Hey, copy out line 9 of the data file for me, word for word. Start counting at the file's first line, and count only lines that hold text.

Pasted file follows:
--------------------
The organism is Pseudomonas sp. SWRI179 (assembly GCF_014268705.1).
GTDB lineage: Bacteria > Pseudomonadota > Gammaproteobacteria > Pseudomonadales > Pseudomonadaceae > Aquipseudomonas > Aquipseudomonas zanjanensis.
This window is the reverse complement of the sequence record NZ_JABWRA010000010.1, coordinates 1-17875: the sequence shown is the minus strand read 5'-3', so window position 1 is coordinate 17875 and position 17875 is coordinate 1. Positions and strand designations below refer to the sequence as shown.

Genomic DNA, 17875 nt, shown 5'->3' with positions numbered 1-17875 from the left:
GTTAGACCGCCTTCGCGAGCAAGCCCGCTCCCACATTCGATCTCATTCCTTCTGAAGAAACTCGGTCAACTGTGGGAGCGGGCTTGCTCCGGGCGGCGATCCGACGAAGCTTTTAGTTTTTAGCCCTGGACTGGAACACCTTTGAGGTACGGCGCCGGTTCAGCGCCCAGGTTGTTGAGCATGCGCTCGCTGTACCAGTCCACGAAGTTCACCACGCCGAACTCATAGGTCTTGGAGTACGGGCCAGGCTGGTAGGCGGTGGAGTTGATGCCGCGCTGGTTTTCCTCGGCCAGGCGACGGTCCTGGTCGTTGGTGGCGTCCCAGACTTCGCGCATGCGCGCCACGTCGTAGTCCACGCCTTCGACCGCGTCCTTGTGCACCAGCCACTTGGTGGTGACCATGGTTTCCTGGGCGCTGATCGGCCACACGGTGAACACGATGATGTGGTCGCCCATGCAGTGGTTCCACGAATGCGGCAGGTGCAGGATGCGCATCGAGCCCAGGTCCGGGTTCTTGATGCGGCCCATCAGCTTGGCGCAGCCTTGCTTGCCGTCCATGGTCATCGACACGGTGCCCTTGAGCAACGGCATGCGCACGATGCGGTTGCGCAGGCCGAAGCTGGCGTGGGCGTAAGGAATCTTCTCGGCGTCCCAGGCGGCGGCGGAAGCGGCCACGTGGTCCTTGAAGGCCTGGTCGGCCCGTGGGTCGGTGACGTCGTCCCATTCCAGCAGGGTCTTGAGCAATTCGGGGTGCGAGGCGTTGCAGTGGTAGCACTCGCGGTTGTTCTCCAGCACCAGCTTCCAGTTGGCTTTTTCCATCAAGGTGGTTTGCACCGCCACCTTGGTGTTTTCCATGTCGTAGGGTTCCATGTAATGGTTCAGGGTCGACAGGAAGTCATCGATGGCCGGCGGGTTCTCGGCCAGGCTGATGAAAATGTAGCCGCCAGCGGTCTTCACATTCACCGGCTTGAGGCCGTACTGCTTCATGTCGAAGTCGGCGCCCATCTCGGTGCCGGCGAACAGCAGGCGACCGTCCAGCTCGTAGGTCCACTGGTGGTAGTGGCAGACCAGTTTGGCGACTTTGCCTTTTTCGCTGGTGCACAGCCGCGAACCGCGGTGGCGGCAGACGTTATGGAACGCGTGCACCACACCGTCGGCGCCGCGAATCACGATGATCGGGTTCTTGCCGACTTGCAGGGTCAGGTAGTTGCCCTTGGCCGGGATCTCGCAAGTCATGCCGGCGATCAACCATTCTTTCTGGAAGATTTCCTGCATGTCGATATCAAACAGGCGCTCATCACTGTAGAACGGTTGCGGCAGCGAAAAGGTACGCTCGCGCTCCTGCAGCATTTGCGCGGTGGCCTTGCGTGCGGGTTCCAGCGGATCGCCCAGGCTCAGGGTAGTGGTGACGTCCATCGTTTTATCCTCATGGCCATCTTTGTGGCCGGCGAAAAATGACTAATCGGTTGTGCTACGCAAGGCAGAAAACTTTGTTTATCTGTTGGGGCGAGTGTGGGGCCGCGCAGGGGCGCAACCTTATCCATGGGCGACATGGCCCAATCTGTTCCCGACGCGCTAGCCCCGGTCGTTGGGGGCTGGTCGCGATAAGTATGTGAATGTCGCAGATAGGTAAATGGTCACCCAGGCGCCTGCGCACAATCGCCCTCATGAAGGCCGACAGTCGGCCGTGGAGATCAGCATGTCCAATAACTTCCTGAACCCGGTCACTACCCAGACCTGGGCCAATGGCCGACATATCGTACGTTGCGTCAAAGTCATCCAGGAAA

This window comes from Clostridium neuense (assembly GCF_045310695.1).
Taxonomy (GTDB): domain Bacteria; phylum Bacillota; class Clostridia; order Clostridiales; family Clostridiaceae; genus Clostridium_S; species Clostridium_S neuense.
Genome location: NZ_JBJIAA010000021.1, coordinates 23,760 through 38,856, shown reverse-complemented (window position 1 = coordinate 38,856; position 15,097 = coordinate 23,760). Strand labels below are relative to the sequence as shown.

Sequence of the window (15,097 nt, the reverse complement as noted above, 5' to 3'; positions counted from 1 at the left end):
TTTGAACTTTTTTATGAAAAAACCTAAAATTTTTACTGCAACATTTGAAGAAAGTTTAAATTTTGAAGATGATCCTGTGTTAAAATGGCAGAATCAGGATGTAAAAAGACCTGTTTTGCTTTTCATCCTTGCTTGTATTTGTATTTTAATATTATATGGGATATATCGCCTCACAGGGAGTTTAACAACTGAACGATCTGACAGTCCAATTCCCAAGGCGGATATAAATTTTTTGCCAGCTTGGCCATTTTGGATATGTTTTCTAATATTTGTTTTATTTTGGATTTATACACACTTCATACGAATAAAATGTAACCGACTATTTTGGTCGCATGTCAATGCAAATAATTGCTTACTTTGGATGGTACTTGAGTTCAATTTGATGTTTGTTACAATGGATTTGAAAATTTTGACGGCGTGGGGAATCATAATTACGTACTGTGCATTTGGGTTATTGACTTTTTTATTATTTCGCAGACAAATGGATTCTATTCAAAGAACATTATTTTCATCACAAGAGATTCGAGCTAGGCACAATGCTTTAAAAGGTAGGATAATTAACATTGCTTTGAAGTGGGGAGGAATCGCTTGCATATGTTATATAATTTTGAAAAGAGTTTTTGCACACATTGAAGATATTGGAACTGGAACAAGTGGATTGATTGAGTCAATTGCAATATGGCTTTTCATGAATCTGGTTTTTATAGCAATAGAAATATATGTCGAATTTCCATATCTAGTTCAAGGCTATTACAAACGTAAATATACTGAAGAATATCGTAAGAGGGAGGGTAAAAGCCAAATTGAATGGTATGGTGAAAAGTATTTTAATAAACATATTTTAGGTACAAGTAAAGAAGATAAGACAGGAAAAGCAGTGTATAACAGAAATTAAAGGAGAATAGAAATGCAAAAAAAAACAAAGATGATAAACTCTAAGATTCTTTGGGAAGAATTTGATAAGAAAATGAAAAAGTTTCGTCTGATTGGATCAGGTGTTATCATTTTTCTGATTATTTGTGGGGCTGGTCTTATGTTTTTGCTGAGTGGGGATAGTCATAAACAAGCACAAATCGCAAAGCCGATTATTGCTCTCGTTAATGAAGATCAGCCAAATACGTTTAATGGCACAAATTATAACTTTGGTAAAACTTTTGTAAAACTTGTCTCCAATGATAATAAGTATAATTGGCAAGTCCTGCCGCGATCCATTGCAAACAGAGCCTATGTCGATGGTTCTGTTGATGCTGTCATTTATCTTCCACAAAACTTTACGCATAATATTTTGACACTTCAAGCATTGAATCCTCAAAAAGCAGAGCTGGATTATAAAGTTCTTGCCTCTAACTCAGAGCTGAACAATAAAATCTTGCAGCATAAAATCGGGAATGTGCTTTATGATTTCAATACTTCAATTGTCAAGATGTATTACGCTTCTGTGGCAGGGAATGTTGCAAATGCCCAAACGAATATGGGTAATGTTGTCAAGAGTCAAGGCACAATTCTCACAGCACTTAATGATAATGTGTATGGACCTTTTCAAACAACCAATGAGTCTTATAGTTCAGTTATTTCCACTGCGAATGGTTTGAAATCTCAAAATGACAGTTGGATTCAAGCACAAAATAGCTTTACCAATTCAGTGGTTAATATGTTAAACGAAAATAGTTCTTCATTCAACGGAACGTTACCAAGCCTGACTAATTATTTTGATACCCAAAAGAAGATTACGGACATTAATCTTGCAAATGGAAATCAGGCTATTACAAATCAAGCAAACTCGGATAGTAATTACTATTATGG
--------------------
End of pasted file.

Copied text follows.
Sequence of the window (15,097 nt, the reverse complement as noted above, 5' to 3'; positions counted from 1 at the left end):